First Nations cancer patients find solace in comfort quilts

17 Apr 2024

A timeless art form, comfort quilts, intricately woven with cultural symbolism and stitched together with threads of compassion, hold a profound significance in the lives of First Nations cancer patients. These quilts serve as tangible expressions of support, wrapping individuals in warmth, love, and a sense of belonging during their most vulnerable moments.

In an effort to provide emotional comfort and support to First Nations patients during their cancer journey, generous donors have provided funding for renowned indigenous artist Aunty Marlene Young Scerri to create 13 comfort quilt packs.

Creating each of the uniquely designed packs takes Aunty Marlene approximately one week. Each pack features a carry bag, a quilt, a hand towel, and a matching face washer as well as some information from the Cancer Council.

PHOTO: Indigenous artist and quilt maker Aunty Marlene Young Scerri with St Vincent's Hospital Melbourne Cancer Services Nurse Unit Manager, John Mcpherson

Aunty Marlene said she hopes the quilt packs will bring joy and comfort to someone during a not so happy situation. “That’s why I call them comfort quilts. I started quilting 23 years ago. One of my most special quilts was the one I made for my niece about nine years ago when she was going through treatment for cancer. She was just 11 years old. She would put the quilt over her head to transport her to somewhere else.”

The designs, which are all different, are aimed to suit both women and men. “I try to mix up the colours, patterns, and designs. I always like it to be individual so that it’s exclusively for that person.”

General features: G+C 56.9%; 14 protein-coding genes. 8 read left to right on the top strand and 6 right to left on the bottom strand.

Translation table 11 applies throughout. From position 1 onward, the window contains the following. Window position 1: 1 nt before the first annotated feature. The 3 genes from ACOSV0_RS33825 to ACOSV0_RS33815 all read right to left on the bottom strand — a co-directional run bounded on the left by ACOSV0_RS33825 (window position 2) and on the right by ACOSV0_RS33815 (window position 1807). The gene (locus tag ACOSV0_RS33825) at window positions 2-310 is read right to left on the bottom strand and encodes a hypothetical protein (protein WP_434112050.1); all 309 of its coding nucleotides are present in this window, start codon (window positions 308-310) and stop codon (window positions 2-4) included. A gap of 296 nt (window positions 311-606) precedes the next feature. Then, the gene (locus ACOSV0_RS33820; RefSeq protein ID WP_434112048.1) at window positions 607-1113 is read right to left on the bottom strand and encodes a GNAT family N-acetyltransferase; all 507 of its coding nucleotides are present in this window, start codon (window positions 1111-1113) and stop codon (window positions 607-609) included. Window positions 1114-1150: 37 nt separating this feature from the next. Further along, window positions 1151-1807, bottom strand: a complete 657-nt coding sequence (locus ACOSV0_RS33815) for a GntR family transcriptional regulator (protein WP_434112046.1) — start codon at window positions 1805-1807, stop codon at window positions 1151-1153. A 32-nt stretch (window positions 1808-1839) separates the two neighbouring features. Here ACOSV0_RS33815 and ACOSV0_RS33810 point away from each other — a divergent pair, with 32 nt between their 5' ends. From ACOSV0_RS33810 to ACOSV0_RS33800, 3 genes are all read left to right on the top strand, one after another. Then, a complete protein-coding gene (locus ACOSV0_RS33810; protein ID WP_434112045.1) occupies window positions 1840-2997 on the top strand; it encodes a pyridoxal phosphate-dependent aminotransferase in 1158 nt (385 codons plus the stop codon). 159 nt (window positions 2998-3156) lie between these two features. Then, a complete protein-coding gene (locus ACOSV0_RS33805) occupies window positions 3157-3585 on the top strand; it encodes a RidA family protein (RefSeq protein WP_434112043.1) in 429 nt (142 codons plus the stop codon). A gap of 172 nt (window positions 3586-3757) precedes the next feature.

PHOTO: A selection of the quilt packs.

Aunty Marlene has always wanted to be there to see the reaction of a patient receiving their quilt pack. She was given the opportunity to meet with a patient, Sandra, recently at St Vincent’s Day Oncology Centre. “Sandra was quite stunned when she received the quilt. She was really pleased. She loved the design, and she couldn’t believe she was being given something for nothing.”

Aunty Marlene believes the quilts are a way to show that St Vincent’s is culturally sensitive to our First Nations patients. “This act of kindness also helps to alleviate the sense of mistrust some First Nations patients can feel about being in a hospital environment.”

PHOTO: Aunty Marlene with her great-granddaughter Autumn and St Vincent's patient, Sandra. 

Melina Talanis, Director of St Vincent's Foundation (acting) said, “On behalf of St Vincent’s Foundation, we want to thank our generous donors for supporting the creation of the comfort quilt packs. We hope they will provide a tangible source of comfort and support to our First Nations cancer patients.”

PHOTOS: Other artwork from Aunty Marlene's collection. 


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